What was the reaction of the Soviet Union’s government to the Nagorno-Karabakh conflict?

The government of the Soviet Union did not expect the outbreak of the conflict since it was not assumed that the new “Glasnost” policy could increase tensions between ethnic groups. All inter-ethnic disputes were ignored or skillfully hidden during the Soviet era.[1] Therefore, while shedding light on the conflict, Politburo adviser Vyacheslav Mikhailov admitted that this was a completely new issue for them. The government of the Soviet Union did not hesitate and immediately became involved in the process. However, the conventional methods that were used to halt mass demonstrations were deemed obsolete in the framework of the new Soviet reforms of that time. The Politburo accordingly advised the Azerbaijani party leader to use persuasion as a method instead of force.[2]

Armenia’s claims on Azerbaijani territory directly challenged Soviet Union interests. In his speech on Nagorno-Karabakh, Mikhail Gorbachev stated that there were nineteen potential territorial conflicts in the Soviet Union, and he did not want to set a precedent by making concessions on any of them. Soviet leaders were aware that the domino effect of Nagorno-Karabakh could reach other parts of the Union, which ultimately could be drastic for the state as a whole. The first official initiative by Moscow on this matter was to establish a dialogue between Baku and Khankendi (Stepanakert). Therefore, two large delegations were sent to the region.[3]

However, their visit was unable to prevent the Armenian protests in Khankendi from escalating. As a result of this escalation, Armenians perpetrated the first violence against Azerbaijanis.[4] Later, when the protests spread outside Nagorno-Karabakh, around one million people joined the demonstrations in Yerevan. Gorbachev welcomed the Armenian delegate so that the issue could be discussed. Nevertheless, he refused to accept Armenians’ demands for the unification of Nagorno-Karabakh to Armenia. On March 23, 1988, the Supreme Soviet of the Soviet Union Presidium rejected demands by the NKAO Soviet to be united with Armenia. On July 18, the Presidium again reacted in a similar manner and annulled the decision by the NKAO Soviet regarding unification with Armenia, and it reaffirmed the territorial integrity of Azerbaijan.[5] Additionally, Moscow officially established a special commission to monitor how the situation developed in Azerbaijan and Armenia.[6] On January 12, 1989, to stop the escalation of the conflict, the official Moscow pulled out NKAO from the control of Azerbaijan without discussing with it and imposed a “special government administration” that would depend on Moscow.[7] Nagorno-Karabakh Armenians accepted the decision as a step towards unification with Armenia.[8] Later, it became clear that Moscow was officially incapable of resolving the conflict between the communities. Therefore it annulled the special administration decision on the region and returned it to the jurisdiction of Azerbaijan.[9] After the conflict escalated in this way, particularly during the spring and summer of 1991, when Armenians attacked Azerbaijani settlements, Moscow responded to this process by carrying out military and police operations by joint Soviet and Azerbaijani forces.[10] However, in December 1991, when the Soviet Union officially collapsed, Soviet troops were withdrawn from the region before the problem could be resolved.[11]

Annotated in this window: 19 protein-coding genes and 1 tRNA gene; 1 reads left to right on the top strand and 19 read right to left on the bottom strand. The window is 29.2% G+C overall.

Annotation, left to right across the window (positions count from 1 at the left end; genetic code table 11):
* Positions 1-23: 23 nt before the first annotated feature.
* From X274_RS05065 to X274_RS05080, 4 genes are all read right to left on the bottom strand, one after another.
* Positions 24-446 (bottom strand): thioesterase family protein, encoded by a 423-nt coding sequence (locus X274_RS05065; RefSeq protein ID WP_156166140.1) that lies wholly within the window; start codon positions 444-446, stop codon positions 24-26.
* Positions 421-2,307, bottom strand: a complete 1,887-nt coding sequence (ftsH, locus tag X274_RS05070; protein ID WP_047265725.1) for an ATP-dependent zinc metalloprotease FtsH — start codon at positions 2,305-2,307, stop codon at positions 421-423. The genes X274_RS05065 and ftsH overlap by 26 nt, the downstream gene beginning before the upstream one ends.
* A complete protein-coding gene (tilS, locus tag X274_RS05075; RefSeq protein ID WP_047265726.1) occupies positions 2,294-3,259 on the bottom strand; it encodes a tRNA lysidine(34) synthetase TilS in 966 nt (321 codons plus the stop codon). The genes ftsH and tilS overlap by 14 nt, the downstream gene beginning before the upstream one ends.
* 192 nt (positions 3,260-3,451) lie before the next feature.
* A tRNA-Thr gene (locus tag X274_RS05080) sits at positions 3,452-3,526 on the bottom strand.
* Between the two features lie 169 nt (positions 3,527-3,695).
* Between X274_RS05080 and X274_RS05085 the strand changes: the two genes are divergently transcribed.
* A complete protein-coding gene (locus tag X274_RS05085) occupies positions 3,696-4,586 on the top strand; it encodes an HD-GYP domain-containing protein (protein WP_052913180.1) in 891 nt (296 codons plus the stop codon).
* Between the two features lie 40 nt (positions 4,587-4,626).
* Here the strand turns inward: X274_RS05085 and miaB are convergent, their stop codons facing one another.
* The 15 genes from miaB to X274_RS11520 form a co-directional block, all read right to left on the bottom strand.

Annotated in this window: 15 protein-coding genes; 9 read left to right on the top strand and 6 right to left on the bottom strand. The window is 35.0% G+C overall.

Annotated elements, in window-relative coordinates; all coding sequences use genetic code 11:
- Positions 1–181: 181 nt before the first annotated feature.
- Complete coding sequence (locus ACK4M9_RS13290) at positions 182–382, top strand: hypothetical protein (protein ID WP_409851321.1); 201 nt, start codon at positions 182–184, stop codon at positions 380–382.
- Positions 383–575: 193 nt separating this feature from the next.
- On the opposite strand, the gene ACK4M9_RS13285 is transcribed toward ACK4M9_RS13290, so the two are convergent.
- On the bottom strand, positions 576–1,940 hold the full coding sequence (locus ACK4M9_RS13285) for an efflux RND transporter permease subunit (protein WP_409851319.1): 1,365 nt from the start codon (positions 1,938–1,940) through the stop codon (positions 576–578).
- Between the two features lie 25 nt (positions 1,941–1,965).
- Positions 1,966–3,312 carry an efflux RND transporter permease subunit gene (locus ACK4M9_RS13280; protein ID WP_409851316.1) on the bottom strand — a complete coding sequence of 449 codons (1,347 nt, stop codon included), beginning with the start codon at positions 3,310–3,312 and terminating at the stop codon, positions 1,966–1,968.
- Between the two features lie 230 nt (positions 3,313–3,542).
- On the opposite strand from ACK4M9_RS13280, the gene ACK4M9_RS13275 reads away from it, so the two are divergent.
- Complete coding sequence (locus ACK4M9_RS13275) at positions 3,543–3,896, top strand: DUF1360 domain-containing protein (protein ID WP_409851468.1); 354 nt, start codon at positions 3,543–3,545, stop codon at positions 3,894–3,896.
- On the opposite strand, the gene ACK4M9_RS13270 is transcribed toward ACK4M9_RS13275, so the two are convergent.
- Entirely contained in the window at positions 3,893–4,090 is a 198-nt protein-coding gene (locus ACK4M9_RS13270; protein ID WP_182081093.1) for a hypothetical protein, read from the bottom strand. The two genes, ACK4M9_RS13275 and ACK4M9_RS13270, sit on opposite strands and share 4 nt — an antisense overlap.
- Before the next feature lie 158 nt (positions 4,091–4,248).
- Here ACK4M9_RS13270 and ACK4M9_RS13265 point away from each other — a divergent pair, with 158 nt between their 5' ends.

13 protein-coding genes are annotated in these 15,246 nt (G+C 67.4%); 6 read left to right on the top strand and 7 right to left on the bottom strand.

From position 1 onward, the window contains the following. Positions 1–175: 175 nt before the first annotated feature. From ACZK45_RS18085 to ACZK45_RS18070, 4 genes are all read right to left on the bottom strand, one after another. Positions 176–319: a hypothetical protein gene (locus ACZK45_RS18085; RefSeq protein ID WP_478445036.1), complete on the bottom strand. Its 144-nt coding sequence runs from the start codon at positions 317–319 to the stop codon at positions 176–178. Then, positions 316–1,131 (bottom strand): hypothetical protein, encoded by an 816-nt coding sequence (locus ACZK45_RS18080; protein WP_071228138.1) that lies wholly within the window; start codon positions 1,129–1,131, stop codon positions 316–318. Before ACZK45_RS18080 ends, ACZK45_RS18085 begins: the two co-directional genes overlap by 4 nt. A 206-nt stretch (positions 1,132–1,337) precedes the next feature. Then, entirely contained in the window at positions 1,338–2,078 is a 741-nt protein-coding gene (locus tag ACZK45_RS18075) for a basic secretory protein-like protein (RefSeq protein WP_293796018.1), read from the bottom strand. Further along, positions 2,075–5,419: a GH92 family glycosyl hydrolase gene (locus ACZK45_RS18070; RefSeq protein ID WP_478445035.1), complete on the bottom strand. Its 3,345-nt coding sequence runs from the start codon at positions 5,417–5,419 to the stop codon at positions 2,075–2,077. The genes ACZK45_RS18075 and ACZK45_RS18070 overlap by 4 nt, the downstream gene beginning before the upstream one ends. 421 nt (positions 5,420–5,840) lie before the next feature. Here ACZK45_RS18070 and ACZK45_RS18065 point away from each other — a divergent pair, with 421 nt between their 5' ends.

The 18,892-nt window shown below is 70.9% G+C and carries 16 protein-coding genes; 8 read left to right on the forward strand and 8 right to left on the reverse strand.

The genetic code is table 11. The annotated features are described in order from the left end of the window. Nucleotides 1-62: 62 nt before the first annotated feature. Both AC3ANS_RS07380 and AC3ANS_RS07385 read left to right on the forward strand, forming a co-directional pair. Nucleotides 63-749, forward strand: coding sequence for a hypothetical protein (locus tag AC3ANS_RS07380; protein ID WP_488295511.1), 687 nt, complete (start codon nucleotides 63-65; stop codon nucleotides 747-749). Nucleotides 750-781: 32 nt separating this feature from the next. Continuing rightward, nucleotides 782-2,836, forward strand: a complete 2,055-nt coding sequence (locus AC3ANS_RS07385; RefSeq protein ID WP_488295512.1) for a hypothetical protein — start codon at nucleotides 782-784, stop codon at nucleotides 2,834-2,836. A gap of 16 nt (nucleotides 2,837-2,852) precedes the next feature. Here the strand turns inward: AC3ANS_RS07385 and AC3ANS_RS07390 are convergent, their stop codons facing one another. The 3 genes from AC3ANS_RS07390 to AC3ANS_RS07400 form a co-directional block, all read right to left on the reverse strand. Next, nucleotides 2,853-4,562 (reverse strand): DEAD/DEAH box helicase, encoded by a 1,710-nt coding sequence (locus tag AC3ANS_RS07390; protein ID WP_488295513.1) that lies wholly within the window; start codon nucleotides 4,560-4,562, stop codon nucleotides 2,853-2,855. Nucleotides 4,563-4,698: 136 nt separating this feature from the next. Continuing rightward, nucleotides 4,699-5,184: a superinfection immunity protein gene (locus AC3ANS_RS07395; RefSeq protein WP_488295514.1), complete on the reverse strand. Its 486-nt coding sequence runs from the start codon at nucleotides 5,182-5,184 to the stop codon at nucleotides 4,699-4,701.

The Soviet authority was unable to resolve the Nagorno-Karabakh issue, and the policy implemented during that period by the Soviet authority was even one of the main reasons why the conflict escalated further. Moreover, the inadequate reaction to the conflict by high-ranking Soviet Union officials caused tensions to increase between the communities and ended up in an armed conflict.

[1] Horowitz, Shale, “Identities Unbound Escalating Ethnic Conflicts in Post-Soviet Azerbaijan, Georgia, Moldova, and Tajikistan,” in Lobell, Steven L. and Maucery, Philip (eds.), Ethnic Conflicts and International Politics: Explaining Diffusion and Escalation (Palgrave MacMillan, 2004), p. 54.

[2] De Waal, Thomas, Black Garden: Armenia and Azerbaijan through Peace and War (New York University Press, 2003), p. 11-13.

[3] De Waal, Black Garden, p. 13.

[4] Dragadze, Tamara, “The Armenian: Azerbaijani Conflict: Structure and Sentiment,” Third World Quarterly, Vol. 11, No. 1, 1989, p. 56.

[5] Cornell, Svante E., The Nagorno-Karabakh Conflict (Report no. 46, Department of East European Studies, Uppsala University, 1999), p. 20

[6] Altstadt, Audrey, The Azerbaijani Turks: Power and Identity under the Russian Rule (Hoover Institution Press, 1992), p.198

[7] Baser, Bahar, “Third Party Mediation in Nagorno Karabakh: Part of the Cure or Part of the Disease?” Journal of Central Asian & Caucasian Studies, Vol, 3, No. 5, 2008 p. 90.

[8] Cornell, Nagorno-Karabakh Conflict, p. 21.

[9] Baser, Bahar, “Third Party Mediation in Nagorno Karabakh: Part of the Cure or Part of the Disease?” Journal of Central Asian & Caucasian Studies, Vol, 3, No. 5, 2008, p. 90.

[10] Cornell, Nagorno-Karabakh Conflict, p. 21.

[11] Baser, “Third Party Mediation in Nagorno Karabakh,” p. 90.